In an interview separately Friday with the AP, Deputy Attorney General Rod Rosenstein acknowledged that Mueller could expand his inquiry to include Attorney General Jeff Sessions' and Rosenstein's own roles in the decision to fire Comey, who was investigating the Trump campaign. Rosenstein, who appointed Mueller as special counsel to take over the investigation, wrote the memorandum intended to justify Trump's decision to fire Comey.

Sessions met with Trump and Rosenstein to discuss Trump's decision to fire him despite Sessions' pledge not to become involved in the Russia case.

The AP asked Rosenstein specifically whether Mueller's investigation could expand to include examining Sessions' role.

"The order is pretty clear," Rosenstein responded. "It gives him authority for the investigation and anything arising out of that investigation, and so Director Mueller will be responsible in the first instance for determining what he believes falls into that mandate."

Rosenstein told the AP that if he were to become a subject of Mueller's investigation, he would recuse himself from any oversight of Mueller. Under Justice Department rules, Mueller is required to seek permission from Rosenstein to investigate additional matters other than ones already specified in the paperwork formally appointing Mueller.

"I've talked with Director Mueller about this," Rosenstein said. "He's going to make the appropriate decisions, and if anything that I did winds up being relevant to his investigation then, as Director Mueller and I discussed, if there's a need from me to recuse I will."

Peter Carr, a spokesman for Mueller, declined to comment on the scope of the investigation.

Mueller, who spent 12 years as FBI director and served under Republican and Democratic presidents, was appointed as special counsel following the May 9 firing of Comey, who is expected to testify for the first time next week before the Senate.

Mueller's assignment, detailed in a one-page order signed by Rosenstein, covers the federal investigation into possible links or coordination between Russia and associates of the Trump campaign but also "any matters that arose or may arise directly" from the probe. It would also extend to any allegations of perjury, witness intimidation or obstruction of justice uncovered during the course of the investigation.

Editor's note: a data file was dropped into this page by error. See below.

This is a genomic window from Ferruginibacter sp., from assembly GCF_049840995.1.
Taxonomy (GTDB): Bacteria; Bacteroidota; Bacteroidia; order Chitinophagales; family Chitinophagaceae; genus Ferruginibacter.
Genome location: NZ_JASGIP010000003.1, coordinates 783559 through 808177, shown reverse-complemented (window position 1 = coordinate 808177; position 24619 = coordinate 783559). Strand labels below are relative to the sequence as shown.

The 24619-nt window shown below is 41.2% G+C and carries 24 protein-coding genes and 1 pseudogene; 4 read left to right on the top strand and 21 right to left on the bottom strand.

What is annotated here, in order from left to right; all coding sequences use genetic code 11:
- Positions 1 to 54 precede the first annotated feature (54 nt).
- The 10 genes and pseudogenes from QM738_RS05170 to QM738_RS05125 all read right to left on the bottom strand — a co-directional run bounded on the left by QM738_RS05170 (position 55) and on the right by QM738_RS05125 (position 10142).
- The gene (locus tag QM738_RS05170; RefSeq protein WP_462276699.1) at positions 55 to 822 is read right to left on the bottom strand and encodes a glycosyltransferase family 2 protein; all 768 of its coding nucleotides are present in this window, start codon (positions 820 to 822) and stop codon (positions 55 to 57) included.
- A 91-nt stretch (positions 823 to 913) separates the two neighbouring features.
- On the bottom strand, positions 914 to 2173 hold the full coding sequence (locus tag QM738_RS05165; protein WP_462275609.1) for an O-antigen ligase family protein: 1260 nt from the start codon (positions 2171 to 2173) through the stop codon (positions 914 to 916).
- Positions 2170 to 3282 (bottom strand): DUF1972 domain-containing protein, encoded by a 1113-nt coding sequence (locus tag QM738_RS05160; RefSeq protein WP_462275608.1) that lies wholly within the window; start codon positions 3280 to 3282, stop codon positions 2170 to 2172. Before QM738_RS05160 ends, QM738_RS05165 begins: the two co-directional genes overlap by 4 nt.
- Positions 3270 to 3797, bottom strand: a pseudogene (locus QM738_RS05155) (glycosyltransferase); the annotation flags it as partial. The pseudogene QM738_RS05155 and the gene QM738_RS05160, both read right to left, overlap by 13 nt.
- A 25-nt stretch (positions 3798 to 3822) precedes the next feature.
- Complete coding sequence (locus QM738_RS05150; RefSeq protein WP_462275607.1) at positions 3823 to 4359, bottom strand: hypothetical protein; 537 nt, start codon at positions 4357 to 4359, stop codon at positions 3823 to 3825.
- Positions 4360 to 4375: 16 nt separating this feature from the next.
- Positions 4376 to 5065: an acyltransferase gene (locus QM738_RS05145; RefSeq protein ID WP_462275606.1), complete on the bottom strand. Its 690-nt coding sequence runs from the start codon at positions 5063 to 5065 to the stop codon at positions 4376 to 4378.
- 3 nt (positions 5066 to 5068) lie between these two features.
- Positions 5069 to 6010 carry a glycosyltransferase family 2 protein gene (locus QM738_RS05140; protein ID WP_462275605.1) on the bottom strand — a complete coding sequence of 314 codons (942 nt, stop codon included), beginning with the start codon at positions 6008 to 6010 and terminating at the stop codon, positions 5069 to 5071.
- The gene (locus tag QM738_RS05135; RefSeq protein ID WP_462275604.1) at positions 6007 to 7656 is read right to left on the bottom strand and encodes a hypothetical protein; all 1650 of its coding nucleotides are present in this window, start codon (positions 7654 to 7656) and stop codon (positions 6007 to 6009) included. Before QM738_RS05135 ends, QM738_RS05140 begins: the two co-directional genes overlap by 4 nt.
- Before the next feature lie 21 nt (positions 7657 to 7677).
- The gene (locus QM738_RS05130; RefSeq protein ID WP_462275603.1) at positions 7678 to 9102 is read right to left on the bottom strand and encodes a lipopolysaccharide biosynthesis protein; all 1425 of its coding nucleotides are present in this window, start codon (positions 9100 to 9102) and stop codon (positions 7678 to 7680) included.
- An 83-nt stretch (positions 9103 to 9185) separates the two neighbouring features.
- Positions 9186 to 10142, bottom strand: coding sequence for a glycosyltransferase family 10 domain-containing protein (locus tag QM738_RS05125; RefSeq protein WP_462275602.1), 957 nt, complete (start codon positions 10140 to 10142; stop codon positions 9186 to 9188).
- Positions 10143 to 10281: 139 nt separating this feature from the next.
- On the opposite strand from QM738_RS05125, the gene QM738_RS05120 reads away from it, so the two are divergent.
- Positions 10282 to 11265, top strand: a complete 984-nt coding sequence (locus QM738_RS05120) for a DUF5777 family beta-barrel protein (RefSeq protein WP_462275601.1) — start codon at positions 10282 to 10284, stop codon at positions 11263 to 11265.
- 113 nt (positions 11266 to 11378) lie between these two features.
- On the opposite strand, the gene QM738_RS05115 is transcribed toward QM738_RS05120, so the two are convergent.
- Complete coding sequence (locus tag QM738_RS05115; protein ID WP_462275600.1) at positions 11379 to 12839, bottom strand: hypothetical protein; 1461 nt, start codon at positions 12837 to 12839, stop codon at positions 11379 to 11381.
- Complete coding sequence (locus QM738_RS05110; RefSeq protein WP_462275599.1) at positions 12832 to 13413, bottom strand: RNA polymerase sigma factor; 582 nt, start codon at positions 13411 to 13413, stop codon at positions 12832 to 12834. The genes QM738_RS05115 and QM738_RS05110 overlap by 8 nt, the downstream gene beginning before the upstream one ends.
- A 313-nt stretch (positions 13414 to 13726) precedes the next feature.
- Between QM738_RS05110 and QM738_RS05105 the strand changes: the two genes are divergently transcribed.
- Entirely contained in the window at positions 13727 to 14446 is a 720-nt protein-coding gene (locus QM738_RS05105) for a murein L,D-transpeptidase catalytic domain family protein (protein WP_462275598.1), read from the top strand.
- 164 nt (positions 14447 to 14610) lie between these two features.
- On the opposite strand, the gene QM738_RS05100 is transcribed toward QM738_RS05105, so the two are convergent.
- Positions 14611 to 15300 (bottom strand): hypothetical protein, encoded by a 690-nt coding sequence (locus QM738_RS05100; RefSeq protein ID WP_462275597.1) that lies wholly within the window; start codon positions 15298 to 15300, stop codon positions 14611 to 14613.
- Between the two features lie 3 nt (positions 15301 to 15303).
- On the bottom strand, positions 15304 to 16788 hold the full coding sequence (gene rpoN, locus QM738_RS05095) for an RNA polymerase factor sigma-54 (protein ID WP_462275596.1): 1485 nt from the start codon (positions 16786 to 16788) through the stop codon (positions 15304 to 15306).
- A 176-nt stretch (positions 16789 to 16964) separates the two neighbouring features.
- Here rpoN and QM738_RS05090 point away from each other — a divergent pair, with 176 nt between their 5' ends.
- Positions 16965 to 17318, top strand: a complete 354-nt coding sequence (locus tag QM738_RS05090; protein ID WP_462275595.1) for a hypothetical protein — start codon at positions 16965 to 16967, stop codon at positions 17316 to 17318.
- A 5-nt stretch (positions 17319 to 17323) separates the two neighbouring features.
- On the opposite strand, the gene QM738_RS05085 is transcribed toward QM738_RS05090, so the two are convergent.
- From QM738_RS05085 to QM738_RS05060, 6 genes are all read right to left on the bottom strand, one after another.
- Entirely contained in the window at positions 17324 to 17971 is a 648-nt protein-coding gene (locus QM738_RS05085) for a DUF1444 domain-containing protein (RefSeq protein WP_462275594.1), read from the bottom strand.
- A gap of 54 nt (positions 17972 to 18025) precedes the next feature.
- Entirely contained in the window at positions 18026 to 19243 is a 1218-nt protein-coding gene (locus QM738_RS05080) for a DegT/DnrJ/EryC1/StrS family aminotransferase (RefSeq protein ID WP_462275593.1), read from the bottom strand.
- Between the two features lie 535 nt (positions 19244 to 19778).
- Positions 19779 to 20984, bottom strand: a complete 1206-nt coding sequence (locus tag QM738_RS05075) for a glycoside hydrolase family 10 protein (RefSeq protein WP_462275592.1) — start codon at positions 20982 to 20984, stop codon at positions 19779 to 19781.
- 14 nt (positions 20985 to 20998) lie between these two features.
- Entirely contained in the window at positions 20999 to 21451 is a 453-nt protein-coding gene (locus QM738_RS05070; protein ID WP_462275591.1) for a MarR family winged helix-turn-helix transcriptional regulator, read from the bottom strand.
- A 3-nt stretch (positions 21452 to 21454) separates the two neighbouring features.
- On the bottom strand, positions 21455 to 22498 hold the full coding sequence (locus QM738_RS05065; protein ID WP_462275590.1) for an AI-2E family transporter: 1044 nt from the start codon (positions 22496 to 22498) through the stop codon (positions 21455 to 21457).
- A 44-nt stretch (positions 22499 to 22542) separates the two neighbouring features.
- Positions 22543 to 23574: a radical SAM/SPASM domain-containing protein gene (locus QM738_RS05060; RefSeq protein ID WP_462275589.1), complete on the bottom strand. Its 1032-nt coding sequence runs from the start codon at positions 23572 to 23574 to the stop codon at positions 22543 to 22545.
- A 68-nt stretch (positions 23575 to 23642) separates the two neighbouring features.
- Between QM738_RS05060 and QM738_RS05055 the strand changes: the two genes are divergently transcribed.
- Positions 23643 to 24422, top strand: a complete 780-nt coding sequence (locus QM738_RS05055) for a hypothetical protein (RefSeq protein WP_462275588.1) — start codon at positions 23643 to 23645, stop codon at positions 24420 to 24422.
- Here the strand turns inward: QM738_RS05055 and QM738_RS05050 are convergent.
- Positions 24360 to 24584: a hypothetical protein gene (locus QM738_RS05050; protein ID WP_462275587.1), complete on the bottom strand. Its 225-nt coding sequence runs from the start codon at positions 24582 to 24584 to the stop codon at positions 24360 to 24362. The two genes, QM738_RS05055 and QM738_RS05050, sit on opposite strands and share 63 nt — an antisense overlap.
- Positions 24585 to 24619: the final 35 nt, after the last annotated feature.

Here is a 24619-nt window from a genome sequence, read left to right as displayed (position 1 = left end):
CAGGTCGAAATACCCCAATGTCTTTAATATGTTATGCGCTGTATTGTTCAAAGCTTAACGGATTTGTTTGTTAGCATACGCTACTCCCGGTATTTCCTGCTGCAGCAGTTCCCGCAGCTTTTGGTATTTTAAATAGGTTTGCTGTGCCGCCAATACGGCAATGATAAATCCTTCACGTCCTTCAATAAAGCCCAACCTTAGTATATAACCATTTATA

As Mueller's investigation begins, members of Congress are intensely interested in its direction and scope.

Last month, House Democrats called for congressional investigations into whether Sessions violated his pledge to recuse himself from matters related to investigations into Trump associates. They also asked the Justice Department to investigate Sessions' role in Comey's firing and to lay out how that investigation would proceed.

A Democratic aide said Rep. Elijah Cummings, D-Md., asked Rosenstein about the matter during a briefing before House members. Rosenstein said he would get back to Cummings, but he has yet to respond, said the aide, who spoke on condition of anonymity to discuss the private interactions.

The Justice Department began looking at Manafort's work in Ukraine around the beginning of 2014, as Ukraine's president, Viktor Yanukovych, was toppled amid protests of alleged corruption and Russian influence. Business records obtained by the AP show Manafort's political consulting firm began working as early as 2004 for clients that variously included a political boss in Yanukovych's party, a Ukrainian oligarch and Oleg Deripaska, a Russian businessman and longtime ally of Russian president Vladimir Putin.

A special counsel, by design, is constrained by the terms of his appointment to avoid boundless and perpetually open-ended investigations. In this case, though, Mueller's mandate appears fairly broad, said Samuel Buell, a former federal prosecutor and criminal law professor at Duke University.